What to know about what you don’t know you know. #1: Intuition is very efficient—if you don't overthink it.
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Hi Dr. Burton; I hope you’re doing well. Your article was a great read, and I greatly appreciate your insight on this subject. I am fascinated by the influence of ego defenses in some personality disorders found in the fifth edition of the Diagnostic and Statistical Manual of Mental Disorders, mainly because the polarization of character traits in the personality disorder tends to make one’s mental processes more discernible, and thus his/her ego defenses are illuminated. With that being said, I’m interested in gathering your feedback on the relationship between obsessive-compulsive personality disorder and ego defenses, and I hope this could prove to be a fruitful dialogue for your readers.
To me, one of the most captivating ego defenses noted in your article is reaction formation. However, prior to delving into its connection with OCPD, I’d like to voice some confusion I have with the examples you provided for the ego defense. Prior to moving forward, it seems necessary that we establish a common understanding of the process. Thus, I’d say that with your notation of reaction formation being the “superficial adoption—and, often, exaggeration—of emotions and impulses that are diametrically opposed to one’s own,” I can comfortably support the example of the congressman and alcoholic. Both individuals are advocating for a set of ideals that they secretly oppose, being children’s rights and abstinence respectively, so referencing reaction formation seems appropriate.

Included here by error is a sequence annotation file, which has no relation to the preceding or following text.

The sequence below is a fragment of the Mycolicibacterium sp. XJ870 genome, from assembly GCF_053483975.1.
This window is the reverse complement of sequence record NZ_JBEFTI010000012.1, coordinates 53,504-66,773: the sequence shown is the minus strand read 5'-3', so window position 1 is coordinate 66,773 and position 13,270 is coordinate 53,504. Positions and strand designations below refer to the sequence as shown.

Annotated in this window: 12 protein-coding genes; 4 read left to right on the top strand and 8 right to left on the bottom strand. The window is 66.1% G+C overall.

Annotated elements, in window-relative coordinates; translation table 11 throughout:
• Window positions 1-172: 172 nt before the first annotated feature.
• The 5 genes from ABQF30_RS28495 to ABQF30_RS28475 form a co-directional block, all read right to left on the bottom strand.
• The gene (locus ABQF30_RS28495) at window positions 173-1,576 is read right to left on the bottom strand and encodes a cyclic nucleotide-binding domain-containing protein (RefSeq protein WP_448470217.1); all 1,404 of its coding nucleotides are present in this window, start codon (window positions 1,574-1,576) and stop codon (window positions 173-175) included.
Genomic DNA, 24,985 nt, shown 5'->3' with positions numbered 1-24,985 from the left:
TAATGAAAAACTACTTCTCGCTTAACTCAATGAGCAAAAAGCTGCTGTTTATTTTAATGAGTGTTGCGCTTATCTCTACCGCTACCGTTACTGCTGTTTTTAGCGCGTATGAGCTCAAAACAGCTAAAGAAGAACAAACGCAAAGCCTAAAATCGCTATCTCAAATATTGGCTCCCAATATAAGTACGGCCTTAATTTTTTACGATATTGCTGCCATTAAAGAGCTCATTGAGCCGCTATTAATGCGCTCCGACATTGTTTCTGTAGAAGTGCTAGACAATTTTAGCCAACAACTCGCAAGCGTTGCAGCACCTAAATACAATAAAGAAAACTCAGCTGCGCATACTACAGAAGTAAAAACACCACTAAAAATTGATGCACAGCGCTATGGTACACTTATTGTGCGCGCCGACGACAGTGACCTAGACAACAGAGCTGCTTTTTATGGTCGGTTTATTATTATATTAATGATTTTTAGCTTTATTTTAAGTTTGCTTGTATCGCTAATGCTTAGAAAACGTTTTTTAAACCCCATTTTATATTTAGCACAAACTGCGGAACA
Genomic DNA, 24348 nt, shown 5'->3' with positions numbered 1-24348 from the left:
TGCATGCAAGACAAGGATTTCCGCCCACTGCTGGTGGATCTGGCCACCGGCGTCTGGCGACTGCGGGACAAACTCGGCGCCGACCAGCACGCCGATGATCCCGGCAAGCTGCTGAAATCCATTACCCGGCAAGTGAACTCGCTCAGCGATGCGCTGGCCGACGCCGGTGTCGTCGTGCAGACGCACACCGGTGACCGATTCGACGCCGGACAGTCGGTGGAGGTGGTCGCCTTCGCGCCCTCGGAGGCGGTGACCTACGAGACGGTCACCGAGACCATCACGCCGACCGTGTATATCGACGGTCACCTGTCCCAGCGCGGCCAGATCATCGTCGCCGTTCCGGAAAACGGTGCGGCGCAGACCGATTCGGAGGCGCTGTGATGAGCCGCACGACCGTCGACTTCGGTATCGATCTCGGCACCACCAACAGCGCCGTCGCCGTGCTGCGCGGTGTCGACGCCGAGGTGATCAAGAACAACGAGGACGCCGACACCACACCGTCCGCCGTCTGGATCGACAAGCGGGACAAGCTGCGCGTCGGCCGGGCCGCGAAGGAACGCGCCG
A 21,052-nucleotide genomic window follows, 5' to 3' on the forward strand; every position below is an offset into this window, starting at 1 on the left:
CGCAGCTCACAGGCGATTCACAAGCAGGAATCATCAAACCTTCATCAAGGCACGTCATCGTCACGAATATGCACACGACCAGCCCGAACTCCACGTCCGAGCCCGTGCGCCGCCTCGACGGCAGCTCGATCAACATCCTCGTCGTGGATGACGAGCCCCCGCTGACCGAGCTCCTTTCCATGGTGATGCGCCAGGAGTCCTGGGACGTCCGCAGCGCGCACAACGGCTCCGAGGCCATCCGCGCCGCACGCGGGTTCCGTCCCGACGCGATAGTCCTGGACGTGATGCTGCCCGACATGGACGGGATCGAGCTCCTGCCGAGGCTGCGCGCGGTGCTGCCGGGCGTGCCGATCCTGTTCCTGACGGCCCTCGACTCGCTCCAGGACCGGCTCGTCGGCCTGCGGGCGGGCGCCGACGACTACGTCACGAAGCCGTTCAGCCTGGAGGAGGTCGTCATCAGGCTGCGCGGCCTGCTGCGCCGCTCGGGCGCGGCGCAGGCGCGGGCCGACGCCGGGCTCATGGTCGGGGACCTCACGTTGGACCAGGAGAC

However, I am perplexed by the example of the rich student, which is presupposing that the possession of wealth can determine one’s support for capitalism. With the heritability of wealth, and the ability to obtain wealth through anti-capitalistic rallies, I would suggest that a student could genuinely endorse anti-capitalism while being rich. Thus, one cannot support the notion of all rich people supporting capitalism, so the example appears to be inapplicable to reaction formation. Therefore, I’m uncertain if we have differing ideas on the relationship between wealth and capitalistic views, or if I’m misunderstanding the process of reaction formation.
Nonetheless, with our perception of reaction formation being at least largely overlapping, I’d like to discuss the ego defense within the confines of obsessive-compulsive personality disorder. Bowins (2010) points out the trend in which obsessions, such as fearing the world’s randomness, can produce anxiety that promotes the compulsion to be neat, orderly, and symmetrical. Thus, one could seemingly argue that individuals with obsessive-compulsions are disproportionately compensating for their naturally occurring fears. Atmaca, Yildirim, Koc, Korkmaz, Ozler, and Erenkus (2010) would likely support such a claim with their conclusion that obsessions reflect responses to unconscious conflicts, which can then be neutralized under reaction formation with an opposite impulse. In its simplest form, obsessive-compulsive personality disorder seemingly relates to reaction formation with obsessions being one’s emotions, and compulsions being his/her superficially adopted-opposite impulse.
I’m intrigued by the prospect of receiving a response that addresses the aforementioned information regarding the rich student and OCPD. Would you still suggest that the example of the rich student applies to reaction formation, and do you agree with the relationship between OCPD and reaction formation? I hope you enjoy this alternative method of exemplifying defense mechanisms. Have a great day!
Atmaca, M., Yildirim, H., Koc, M., Korkmaz, S., Ozler, S., & Erenkus, Z. (2011). Do defense styles of ego relate to volumes of orbito-frontal cortex in patients with obsessive-compulsive disorder?. Psychiatry investigation, 8(2), 123-129.
Bowins, B. (2010). Personality disorders: a dimensional defense mechanism approach. American Journal of Psychotherapy, 64(2), 153-169.
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